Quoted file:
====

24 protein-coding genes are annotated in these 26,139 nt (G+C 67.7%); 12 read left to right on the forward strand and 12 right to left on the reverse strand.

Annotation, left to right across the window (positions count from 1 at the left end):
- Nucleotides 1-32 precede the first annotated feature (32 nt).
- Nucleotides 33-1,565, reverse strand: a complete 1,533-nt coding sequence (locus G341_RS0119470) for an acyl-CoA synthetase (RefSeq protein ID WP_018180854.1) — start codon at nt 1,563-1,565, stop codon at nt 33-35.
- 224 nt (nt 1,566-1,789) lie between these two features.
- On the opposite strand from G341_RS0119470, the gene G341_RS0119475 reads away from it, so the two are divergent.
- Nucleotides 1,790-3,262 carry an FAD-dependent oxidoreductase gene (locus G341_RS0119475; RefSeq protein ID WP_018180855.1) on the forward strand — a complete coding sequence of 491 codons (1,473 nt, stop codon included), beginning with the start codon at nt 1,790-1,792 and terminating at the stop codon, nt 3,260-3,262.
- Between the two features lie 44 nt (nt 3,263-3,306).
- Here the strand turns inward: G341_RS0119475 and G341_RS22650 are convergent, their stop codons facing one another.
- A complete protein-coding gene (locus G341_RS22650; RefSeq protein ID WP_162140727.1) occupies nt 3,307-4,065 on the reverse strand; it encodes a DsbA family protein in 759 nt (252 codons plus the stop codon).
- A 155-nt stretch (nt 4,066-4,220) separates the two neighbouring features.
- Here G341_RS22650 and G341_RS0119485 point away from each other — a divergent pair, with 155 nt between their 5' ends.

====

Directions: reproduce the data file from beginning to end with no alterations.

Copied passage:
24 protein-coding genes are annotated in these 26,139 nt (G+C 67.7%); 12 read left to right on the forward strand and 12 right to left on the reverse strand.

Annotation, left to right across the window (positions count from 1 at the left end):
- Nucleotides 1-32 precede the first annotated feature (32 nt).
- Nucleotides 33-1,565, reverse strand: a complete 1,533-nt coding sequence (locus G341_RS0119470) for an acyl-CoA synthetase (RefSeq protein ID WP_018180854.1) — start codon at nt 1,563-1,565, stop codon at nt 33-35.
- 224 nt (nt 1,566-1,789) lie between these two features.
- On the opposite strand from G341_RS0119470, the gene G341_RS0119475 reads away from it, so the two are divergent.
- Nucleotides 1,790-3,262 carry an FAD-dependent oxidoreductase gene (locus G341_RS0119475; RefSeq protein ID WP_018180855.1) on the forward strand — a complete coding sequence of 491 codons (1,473 nt, stop codon included), beginning with the start codon at nt 1,790-1,792 and terminating at the stop codon, nt 3,260-3,262.
- Between the two features lie 44 nt (nt 3,263-3,306).
- Here the strand turns inward: G341_RS0119475 and G341_RS22650 are convergent, their stop codons facing one another.
- A complete protein-coding gene (locus G341_RS22650; RefSeq protein ID WP_162140727.1) occupies nt 3,307-4,065 on the reverse strand; it encodes a DsbA family protein in 759 nt (252 codons plus the stop codon).
- A 155-nt stretch (nt 4,066-4,220) separates the two neighbouring features.
- Here G341_RS22650 and G341_RS0119485 point away from each other — a divergent pair, with 155 nt between their 5' ends.